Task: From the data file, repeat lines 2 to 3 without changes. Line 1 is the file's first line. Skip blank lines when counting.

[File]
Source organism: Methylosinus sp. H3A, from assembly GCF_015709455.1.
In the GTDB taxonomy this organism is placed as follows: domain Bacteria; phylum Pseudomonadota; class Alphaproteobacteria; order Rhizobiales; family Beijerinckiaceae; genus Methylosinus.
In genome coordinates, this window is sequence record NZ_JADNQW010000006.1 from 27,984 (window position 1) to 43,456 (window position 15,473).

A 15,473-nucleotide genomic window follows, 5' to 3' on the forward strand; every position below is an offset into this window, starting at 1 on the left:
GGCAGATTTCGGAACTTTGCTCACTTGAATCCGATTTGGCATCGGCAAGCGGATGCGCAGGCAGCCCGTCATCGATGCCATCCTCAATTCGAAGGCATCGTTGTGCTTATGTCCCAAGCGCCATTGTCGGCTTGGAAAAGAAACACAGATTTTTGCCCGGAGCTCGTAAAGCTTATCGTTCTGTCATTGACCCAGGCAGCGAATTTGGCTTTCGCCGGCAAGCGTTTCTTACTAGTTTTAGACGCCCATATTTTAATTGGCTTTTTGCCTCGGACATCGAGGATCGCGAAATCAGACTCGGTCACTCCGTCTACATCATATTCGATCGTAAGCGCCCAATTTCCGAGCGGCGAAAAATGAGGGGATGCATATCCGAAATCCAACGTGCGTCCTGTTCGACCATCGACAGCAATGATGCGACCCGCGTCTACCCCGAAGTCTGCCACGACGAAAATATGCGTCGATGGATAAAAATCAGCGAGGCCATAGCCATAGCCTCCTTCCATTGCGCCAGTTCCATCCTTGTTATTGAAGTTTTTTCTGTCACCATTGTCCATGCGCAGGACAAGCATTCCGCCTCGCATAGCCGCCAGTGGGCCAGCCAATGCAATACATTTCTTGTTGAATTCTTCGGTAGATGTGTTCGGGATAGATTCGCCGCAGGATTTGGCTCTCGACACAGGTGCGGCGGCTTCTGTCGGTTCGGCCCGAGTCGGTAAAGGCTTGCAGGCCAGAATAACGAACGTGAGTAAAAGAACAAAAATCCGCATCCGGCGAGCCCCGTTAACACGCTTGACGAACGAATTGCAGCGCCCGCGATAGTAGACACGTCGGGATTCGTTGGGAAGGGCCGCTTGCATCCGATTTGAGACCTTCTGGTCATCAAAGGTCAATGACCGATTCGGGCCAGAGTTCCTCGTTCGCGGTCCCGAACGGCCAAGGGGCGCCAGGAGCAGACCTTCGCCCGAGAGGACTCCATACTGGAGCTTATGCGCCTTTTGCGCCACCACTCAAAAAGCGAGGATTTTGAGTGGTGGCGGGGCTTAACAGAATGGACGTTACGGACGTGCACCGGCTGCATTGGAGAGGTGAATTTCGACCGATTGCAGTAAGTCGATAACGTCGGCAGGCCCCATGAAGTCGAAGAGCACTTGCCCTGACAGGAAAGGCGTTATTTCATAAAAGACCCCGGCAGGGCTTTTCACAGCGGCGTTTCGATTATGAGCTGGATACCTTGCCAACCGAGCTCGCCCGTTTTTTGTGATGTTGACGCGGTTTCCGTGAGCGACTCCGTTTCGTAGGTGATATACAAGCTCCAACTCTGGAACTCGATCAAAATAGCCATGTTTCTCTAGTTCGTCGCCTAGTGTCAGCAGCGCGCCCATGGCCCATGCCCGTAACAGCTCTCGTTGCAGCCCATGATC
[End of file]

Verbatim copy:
In the GTDB taxonomy this organism is placed as follows: domain Bacteria; phylum Pseudomonadota; class Alphaproteobacteria; order Rhizobiales; family Beijerinckiaceae; genus Methylosinus.
In genome coordinates, this window is sequence record NZ_JADNQW010000006.1 from 27,984 (window position 1) to 43,456 (window position 15,473).